Not always we have money to pay for a contact sheet, so what can i do instead? the best way is to build your own light table with tungsten or daylight bulbs and photograph the negatives, than to invert at photoshop and place them whenever you want, in your design. As well, to do brush strokes in the computer.

Thats only for digital use of course. if its for a client is more than recommend to pay the $6-8 and to have a contact sheet printed at the labs. Organized by the numbers etc.

Chris Orwig's Contact sheet © Benjo Arwas

Struggling without a light-meter, it’s not obvious at all.

I had no lightmeter so i just made a BDE 16 calculation from the brightest sun beam outside, through the open shade (-/+ F5.6), through the window and indoors (-/+ F2.8), and finally set it up +2 stops because i was shooting ISO 400. Ending up shooting all the time F5.6-F4 @ 125th-45th. I photographed him in the hallways of Brooks Institute at Santa Barbara, using only window lights, and had Michael pushing sometimes a reflector to open up a bit  the shadows.

Kodak TRIX 400 Vs ILFORD HP5 400 (Black and white film)

I was trying to do a comparison like that long time ago, but now had the opportunity to use it in a nice and proper way to actually show the examples. it will be short and direct so pay attention.

ILFORD HP5 is not in the same scale of the Kodak TriX. The Kodak is SHARP, the CONTRAST in the exposure is amazing, the TRANSITIONS between the highlights and shadows are great. Definitely my favorite Black and White film. i love the contrast, the sharpness and a lot of other stuff that i can already predict while im shooting, and know how to solve problem if i find any during the shoot. The kodak shoots with chris you can recognize by the black film boders on the contact sheet.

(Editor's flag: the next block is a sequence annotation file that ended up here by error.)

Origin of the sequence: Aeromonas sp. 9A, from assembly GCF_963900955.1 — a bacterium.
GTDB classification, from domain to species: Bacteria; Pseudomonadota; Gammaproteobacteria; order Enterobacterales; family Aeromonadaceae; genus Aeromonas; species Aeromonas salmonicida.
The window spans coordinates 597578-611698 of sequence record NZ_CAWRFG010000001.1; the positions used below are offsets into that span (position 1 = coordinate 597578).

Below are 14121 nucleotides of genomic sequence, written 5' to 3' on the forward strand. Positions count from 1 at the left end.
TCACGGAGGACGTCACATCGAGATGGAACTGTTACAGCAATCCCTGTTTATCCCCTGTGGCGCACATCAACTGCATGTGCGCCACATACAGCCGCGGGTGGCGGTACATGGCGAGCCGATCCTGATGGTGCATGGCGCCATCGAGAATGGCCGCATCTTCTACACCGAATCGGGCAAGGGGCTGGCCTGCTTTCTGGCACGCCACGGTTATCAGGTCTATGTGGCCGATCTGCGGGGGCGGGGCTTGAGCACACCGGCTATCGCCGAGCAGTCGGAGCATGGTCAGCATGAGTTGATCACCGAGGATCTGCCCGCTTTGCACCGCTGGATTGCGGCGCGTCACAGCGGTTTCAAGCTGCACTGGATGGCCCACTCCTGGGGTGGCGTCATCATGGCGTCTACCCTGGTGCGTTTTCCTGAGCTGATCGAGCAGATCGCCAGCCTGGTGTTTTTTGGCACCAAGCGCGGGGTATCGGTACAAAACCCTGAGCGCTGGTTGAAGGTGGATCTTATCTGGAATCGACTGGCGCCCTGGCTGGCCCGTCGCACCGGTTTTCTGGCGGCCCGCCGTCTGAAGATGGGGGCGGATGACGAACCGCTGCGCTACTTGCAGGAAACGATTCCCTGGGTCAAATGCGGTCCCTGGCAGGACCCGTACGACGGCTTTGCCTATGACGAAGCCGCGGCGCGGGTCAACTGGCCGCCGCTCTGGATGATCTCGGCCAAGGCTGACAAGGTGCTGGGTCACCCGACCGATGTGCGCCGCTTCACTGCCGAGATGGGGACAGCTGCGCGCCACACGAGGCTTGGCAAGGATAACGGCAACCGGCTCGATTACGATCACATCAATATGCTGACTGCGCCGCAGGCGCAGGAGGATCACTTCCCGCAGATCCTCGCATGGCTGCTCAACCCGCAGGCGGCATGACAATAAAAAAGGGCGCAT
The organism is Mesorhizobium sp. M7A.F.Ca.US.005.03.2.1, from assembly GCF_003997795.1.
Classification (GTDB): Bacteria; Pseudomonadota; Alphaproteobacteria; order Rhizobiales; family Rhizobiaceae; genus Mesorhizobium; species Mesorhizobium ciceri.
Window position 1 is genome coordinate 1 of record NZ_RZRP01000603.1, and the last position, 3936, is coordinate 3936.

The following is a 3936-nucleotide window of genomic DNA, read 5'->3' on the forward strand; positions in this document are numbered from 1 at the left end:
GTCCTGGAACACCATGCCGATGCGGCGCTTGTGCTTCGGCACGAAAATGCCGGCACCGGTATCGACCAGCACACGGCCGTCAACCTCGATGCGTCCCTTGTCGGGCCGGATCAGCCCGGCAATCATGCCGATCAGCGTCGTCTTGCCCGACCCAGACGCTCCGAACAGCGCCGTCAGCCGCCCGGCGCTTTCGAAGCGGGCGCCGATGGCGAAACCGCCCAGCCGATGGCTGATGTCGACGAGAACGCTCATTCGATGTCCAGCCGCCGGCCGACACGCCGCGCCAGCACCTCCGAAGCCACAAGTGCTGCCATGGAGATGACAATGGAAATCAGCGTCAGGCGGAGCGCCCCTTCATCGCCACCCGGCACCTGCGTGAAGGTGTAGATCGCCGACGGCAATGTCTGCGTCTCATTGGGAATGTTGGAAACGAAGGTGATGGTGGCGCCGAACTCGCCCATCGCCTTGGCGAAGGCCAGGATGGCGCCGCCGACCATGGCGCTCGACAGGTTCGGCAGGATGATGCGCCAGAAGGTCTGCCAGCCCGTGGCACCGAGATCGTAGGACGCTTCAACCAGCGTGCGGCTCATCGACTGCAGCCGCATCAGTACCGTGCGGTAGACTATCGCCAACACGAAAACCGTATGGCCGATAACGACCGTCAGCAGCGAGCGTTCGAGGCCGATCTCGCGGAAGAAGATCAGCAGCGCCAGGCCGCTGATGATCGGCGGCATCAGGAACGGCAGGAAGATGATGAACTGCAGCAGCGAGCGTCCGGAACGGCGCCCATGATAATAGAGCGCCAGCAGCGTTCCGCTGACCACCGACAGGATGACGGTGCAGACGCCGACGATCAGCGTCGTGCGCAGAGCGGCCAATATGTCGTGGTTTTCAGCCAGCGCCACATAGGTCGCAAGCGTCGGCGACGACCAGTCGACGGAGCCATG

On the other side, The ILFORD HP5 is a low contrast film. i find a lot of issues with ILFORD. first of all, after developing, always noticing a licks around the boarder and smudge on the negatives… weird. as well, its obvious and the ILFORD images on the contact sheet you can notice by the gray-white-black film borders..which showing the low contrast and the lack of sharpness in the frame.

I will suggest ilford HP5 for more fine-art work, low contrast, “gray and white” work and what ever the blacks are not a bit issue. The kodak will be great for portraiture, contrast images and where the dynamic range, details and transitions are more important.